[Boston—Sunday, 18 March 1877]

Sunday March 18th Reading Harriet Martineau’s life, a grand heroic book, on the whole remarkably free of pettiness considering that she was a human being like ourselves and the effect which is always produced by great crises of plunging us down into abysses afterward. Her life was full of struggle and considering her great popularity and the vast amount of literary labor she achieved, her poverty was something very sad. She is far from complaining, indeed she is too proud to receive a pension but when we remember the strain required by such work as hers and of the value it has been to the world, I feel it a disgrace that conscientious literary labor should be forever so illy repaid.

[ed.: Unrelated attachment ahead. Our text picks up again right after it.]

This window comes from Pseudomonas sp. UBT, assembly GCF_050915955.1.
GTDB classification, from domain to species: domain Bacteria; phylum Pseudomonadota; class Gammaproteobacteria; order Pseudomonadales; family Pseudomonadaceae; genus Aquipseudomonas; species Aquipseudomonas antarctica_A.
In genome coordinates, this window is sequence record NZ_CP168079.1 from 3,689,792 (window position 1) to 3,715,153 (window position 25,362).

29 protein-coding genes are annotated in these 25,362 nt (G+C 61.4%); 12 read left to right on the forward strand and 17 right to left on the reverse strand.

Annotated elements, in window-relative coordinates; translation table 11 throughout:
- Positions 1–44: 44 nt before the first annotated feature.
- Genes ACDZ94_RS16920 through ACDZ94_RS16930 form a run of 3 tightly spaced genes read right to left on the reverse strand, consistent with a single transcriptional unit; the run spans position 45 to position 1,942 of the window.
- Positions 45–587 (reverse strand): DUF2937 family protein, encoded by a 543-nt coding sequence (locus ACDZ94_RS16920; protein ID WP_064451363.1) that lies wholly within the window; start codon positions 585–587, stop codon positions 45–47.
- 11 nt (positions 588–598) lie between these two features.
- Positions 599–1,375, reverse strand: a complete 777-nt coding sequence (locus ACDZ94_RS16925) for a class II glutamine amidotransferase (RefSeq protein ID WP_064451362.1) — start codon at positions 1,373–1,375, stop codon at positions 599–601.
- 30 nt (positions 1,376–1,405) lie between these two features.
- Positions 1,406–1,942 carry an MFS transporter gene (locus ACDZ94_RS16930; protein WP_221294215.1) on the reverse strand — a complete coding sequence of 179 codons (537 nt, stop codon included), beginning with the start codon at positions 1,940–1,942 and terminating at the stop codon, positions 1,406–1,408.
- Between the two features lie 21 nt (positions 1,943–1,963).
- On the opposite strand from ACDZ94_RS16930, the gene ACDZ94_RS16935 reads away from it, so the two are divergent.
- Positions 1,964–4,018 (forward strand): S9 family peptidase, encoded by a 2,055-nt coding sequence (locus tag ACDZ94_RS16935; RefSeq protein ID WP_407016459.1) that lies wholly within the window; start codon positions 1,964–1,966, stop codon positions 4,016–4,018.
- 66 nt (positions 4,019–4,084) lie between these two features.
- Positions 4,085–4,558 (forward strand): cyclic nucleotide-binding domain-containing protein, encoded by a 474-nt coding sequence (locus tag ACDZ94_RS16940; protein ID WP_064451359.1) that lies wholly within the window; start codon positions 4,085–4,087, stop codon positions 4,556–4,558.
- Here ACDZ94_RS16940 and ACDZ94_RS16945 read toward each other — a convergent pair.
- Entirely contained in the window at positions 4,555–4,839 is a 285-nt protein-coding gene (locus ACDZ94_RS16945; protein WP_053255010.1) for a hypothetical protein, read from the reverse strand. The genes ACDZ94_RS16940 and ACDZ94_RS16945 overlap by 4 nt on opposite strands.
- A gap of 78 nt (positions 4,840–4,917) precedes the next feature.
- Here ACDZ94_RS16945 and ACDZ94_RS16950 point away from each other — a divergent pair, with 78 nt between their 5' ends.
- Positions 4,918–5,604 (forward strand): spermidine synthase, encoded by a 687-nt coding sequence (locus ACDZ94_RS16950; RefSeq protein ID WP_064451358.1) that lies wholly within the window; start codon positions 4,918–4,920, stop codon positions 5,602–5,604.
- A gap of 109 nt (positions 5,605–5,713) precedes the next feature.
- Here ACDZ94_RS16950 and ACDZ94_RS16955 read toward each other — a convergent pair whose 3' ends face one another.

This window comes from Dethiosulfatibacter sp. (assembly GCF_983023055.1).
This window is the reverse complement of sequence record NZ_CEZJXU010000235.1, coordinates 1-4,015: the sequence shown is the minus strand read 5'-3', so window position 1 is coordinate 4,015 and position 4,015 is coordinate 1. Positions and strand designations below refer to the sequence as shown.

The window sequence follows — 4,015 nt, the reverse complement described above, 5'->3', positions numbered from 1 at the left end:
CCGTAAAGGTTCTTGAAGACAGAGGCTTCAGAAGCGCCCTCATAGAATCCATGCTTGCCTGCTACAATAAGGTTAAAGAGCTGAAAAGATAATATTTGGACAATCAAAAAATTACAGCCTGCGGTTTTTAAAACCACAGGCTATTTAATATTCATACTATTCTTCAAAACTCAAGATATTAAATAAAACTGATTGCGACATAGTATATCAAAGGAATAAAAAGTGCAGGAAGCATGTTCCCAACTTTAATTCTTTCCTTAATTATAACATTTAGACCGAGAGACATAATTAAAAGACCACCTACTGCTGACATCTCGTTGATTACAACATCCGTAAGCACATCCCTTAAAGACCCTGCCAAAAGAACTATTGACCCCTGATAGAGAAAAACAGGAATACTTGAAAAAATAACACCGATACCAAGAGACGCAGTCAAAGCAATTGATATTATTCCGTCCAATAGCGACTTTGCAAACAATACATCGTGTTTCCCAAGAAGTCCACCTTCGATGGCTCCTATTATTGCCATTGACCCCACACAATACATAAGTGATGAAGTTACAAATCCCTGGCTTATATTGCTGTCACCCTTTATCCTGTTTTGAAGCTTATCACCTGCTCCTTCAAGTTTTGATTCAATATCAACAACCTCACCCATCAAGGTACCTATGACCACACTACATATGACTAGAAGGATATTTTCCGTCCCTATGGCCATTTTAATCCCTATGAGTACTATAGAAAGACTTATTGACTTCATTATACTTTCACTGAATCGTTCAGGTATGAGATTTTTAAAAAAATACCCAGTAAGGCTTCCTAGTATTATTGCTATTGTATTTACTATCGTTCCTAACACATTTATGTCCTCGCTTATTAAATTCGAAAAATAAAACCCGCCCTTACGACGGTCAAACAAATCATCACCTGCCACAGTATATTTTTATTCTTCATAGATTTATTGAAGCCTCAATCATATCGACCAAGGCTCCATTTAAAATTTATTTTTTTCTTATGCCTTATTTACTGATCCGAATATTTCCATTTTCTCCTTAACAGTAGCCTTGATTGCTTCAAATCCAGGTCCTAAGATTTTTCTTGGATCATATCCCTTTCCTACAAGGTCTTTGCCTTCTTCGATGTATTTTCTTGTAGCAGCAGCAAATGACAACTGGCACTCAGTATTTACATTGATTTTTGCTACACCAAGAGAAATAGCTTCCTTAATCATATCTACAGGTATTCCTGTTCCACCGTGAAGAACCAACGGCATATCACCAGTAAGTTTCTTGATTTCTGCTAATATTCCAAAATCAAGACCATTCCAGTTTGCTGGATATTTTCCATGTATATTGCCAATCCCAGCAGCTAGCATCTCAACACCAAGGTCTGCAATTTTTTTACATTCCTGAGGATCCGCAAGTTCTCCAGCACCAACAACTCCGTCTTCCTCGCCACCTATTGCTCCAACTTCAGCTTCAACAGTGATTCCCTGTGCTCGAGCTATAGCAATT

Friday night Mr. & Mrs Aldrich, Mr. & Mrs Anthony and Miss Doria dined with us. Afterward came dear Jessie Cochrane’s pretty concert for our poor people.

Mr. Fields went to the Brunswick Hotel to a reception in behalf of the Old South Fund where he read a poem by Longfellow.

Heavy snow-storm today which would allow me to stay at home if I were not thinking of poor mother.

National Endowment for the Humanities - Logo

Editorial work on The Brownings’ Correspondence is supported by the National Endowment for the Humanities.

This website was last updated on 5-20-2024.

Copyright © 2024 Wedgestone Press. All rights reserved.

Back To Top